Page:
It is no secret that the aged care sector is approaching what could be coined as a staffing crisis. The number of direct care workers needed is predicted to increase by 70 per cent in the next 30 years. But as our sector scrambles for staff we are up against a number of other sectors including childcare and disability fighting the same battle.
The Royal Commission highlighted how extreme the need for staff was within the aged care sector but also how crucial it is for this staff to be trained to the highest quality. Many workers were highlighted to not have the knowledge, skill or support to deliver the quality of care needed.
As an organisation, we are calling on the government to establish a skills pipeline in the sector to attract more care staff and allied health workers to deliver the numbers of workers needed now and in the coming decades. But a qualitative approach to training is crucial in ensuring the care is of a high standard and meets the physical, social and emotional needs of older Australians.
We will be waiting in the wings ready to ensure that a pipeline is done in the right way and staff are trained to the quality that those in aged care need and deserve. If top quality training does not run alongside a national push for more staff, we, as a country and a sector, are setting ourselves up for failure. The Royal Commission offered the sector a chance to reflect and get it right and this is something we must embrace.
Part of what we do at Altura Learning is continually work with our members and monitor the sector to ensure we’re supplying education as it’s needed.
At the moment, we’re reviewing our course line up to ensure that it will meet the needs of the sector now and into the future. The Royal Commission recommendations have made it very clear that continuous education and accredited training will be a focus moving forward, so we’re investigating how our courses can be used towards accredited training. However, we still offer unaccredited training to meet needs across the board and enhance learning experience.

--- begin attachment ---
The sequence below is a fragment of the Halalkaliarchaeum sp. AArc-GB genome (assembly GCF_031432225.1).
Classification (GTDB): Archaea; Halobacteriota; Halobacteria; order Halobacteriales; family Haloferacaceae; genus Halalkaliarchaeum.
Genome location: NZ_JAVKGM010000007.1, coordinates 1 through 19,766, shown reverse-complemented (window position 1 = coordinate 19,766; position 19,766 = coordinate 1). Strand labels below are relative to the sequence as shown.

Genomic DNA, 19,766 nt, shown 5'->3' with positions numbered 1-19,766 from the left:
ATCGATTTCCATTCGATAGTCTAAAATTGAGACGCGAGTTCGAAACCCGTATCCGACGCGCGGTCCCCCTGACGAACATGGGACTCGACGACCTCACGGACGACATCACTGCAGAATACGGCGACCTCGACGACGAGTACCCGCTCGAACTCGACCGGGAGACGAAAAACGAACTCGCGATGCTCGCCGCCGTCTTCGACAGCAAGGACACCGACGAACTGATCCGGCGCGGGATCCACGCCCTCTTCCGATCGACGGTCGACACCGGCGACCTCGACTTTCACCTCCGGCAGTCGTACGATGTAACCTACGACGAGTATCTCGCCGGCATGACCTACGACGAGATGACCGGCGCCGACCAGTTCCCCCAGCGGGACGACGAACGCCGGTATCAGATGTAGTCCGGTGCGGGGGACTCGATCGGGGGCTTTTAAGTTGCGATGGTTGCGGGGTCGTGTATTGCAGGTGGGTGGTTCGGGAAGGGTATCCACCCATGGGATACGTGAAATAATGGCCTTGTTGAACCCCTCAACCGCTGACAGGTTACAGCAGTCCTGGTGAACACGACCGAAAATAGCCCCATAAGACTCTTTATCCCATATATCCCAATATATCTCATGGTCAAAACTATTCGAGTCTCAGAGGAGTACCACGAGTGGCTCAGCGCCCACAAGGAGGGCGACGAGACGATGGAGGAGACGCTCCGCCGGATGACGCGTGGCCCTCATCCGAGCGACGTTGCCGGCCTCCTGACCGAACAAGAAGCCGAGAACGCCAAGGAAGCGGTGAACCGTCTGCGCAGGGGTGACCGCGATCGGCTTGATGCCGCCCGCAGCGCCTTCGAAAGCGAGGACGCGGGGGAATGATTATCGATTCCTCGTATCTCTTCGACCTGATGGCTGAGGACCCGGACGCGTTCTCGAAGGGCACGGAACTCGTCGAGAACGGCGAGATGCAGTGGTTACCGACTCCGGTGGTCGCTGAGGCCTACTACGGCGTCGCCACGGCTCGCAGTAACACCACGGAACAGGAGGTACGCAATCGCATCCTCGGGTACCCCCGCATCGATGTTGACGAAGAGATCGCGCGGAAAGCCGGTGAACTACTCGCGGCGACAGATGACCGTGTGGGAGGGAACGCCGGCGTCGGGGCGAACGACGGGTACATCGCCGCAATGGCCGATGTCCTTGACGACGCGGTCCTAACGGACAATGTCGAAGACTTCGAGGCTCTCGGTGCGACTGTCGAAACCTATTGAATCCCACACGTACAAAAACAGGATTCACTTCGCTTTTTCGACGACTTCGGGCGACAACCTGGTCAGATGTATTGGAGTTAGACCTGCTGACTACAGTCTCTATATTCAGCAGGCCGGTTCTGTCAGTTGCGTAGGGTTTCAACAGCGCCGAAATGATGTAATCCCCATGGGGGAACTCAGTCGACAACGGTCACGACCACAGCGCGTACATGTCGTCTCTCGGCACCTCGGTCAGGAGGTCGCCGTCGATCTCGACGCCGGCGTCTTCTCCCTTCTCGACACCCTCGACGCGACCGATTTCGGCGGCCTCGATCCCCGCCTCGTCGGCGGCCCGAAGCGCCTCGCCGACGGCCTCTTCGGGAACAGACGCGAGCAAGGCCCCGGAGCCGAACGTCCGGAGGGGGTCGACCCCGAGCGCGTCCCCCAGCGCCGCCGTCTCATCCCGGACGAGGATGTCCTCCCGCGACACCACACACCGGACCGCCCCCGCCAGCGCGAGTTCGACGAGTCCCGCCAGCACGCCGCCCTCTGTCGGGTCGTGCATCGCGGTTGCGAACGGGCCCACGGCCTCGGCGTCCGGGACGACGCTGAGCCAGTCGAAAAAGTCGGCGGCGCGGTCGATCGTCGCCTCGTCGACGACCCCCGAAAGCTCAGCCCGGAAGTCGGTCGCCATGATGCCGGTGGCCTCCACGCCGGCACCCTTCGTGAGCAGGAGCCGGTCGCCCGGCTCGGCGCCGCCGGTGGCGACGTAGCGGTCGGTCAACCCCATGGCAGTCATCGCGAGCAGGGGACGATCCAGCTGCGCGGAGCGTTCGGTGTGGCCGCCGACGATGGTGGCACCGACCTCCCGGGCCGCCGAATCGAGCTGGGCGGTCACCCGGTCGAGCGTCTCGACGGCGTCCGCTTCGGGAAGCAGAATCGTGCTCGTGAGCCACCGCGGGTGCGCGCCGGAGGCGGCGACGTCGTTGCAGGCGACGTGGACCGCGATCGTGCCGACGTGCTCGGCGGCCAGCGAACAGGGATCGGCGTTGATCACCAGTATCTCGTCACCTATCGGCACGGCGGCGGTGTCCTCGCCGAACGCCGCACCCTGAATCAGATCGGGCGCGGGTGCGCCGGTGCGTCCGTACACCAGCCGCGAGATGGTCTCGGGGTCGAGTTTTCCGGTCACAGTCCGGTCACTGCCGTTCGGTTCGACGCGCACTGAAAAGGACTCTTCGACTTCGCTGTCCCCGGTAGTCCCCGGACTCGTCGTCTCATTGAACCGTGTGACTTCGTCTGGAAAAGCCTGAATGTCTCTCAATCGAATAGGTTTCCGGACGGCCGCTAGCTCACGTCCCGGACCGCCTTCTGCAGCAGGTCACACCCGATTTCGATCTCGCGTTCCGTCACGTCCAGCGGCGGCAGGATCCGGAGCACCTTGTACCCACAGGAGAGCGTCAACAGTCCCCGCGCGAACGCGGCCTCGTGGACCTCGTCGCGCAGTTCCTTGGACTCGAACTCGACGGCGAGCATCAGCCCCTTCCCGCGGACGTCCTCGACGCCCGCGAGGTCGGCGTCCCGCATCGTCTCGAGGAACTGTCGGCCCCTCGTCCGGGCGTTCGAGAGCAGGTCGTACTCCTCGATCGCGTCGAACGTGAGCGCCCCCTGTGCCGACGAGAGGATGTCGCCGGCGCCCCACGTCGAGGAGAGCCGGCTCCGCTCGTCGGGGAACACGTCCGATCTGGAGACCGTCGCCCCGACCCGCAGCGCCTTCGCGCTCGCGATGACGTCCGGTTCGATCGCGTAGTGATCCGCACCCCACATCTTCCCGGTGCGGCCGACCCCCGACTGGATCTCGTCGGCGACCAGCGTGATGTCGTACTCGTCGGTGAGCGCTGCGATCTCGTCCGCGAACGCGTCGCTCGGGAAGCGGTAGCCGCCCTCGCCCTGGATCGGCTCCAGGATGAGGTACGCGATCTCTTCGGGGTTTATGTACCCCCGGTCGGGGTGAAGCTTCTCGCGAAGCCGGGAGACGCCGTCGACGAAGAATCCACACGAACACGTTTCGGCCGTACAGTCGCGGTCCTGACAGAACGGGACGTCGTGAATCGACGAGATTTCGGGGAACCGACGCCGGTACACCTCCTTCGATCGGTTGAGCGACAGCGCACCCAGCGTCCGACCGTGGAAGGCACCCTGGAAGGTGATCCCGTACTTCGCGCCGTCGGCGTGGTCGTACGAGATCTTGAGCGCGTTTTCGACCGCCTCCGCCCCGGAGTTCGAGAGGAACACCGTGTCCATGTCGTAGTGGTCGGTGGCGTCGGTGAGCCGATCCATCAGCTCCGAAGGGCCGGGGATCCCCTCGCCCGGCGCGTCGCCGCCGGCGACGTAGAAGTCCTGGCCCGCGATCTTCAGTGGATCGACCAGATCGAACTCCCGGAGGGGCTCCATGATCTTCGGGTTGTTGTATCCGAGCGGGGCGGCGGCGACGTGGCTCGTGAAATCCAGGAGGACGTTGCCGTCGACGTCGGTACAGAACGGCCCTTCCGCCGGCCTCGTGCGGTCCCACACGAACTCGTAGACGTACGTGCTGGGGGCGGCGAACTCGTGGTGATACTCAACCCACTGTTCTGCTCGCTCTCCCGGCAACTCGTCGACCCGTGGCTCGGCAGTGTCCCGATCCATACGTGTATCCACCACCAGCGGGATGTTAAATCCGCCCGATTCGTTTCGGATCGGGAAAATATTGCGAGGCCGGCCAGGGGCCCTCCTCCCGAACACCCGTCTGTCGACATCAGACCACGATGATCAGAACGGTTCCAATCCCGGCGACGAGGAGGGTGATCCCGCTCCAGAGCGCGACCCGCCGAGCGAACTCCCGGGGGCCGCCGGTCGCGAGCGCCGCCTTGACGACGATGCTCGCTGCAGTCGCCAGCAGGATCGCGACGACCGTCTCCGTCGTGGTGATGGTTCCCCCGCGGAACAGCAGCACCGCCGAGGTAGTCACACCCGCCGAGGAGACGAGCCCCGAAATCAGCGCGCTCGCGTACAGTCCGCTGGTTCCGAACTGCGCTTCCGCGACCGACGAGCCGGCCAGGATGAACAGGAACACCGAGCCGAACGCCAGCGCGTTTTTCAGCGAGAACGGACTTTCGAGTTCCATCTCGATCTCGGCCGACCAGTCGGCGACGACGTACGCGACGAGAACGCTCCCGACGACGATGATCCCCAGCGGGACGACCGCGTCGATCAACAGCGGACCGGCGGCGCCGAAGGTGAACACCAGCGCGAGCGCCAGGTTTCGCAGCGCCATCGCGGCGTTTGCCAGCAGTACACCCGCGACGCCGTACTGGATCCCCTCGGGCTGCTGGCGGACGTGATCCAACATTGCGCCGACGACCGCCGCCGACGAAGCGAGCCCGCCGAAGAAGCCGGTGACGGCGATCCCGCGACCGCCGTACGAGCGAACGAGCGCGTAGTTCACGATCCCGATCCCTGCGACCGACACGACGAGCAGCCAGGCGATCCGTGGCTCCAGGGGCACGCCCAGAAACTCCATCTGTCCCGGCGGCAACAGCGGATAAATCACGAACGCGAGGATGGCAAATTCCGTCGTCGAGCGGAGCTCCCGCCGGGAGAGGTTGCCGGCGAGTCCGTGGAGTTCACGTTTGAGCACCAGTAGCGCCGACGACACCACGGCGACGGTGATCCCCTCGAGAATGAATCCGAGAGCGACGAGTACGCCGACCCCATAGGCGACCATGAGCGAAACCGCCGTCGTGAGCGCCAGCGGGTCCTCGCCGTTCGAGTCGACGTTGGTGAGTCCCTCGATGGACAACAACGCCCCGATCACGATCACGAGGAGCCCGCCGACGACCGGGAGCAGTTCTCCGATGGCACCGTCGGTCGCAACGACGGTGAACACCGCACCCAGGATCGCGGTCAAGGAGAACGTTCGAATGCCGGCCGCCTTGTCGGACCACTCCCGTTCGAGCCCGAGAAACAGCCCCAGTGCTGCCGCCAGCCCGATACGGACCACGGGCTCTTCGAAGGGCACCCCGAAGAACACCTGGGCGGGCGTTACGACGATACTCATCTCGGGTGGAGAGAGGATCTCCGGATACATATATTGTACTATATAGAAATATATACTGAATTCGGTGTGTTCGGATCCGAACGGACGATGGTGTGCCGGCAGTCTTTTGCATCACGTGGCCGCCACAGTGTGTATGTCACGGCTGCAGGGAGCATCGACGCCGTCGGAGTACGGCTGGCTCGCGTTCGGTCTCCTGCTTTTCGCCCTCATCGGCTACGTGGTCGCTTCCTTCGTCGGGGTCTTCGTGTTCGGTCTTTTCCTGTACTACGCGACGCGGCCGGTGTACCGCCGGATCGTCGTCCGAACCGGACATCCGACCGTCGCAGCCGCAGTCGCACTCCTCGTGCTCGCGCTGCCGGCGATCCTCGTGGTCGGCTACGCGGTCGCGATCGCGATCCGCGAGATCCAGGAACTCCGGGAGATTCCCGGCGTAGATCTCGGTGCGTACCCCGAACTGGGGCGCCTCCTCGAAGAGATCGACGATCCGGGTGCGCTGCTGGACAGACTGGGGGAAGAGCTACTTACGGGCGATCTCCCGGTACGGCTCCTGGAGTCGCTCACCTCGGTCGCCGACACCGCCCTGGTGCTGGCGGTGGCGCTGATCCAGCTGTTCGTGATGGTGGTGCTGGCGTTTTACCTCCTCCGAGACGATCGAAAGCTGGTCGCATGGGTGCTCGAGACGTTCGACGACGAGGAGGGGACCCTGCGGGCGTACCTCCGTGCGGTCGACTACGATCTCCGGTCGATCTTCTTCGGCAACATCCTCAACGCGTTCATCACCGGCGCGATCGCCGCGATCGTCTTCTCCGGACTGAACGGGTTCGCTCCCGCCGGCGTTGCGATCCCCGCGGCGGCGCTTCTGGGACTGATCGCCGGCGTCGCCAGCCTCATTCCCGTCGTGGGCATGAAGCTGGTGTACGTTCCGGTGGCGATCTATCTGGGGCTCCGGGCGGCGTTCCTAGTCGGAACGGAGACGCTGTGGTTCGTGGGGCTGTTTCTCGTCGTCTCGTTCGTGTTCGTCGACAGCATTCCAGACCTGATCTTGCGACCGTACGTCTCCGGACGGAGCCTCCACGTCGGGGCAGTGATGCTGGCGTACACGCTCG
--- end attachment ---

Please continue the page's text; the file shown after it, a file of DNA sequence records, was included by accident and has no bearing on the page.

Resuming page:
New regulation such as the Serious Incident Response Scheme is a step in the right direction in achieving this. Since the launch of our online course on the topic, thousands of Australian aged care workers have tuned in to complete the training and upskill to ensure a person within aged care who is suffering any kind of abuse can receive help quickly and effectively.
If staff know what to look for when it comes to abuse, they are in the best position to recognise it and report it immediately.
Bolton Clarke, a national aged care provider, is an example of an organisation that has jumped at the opportunity to upskill with more than 2600 staff on track to have completed the training by the end of the month.
About 97 per cent of close to 2000 of those who had undertaken the course had improved knowledge on the topic – a result that we as an organisation are proud of as we know we are making a difference to the lives of older Australians.
We are all part of the team that is building the aged care workforce of the future. Providing engaging opportunities to help build the capability and skills of those looking after our older Australians can do nothing but benefit our community to provide the best care we can.
Yvie Webley is the chief executive of Altura LearningDo you have an idea for a story?
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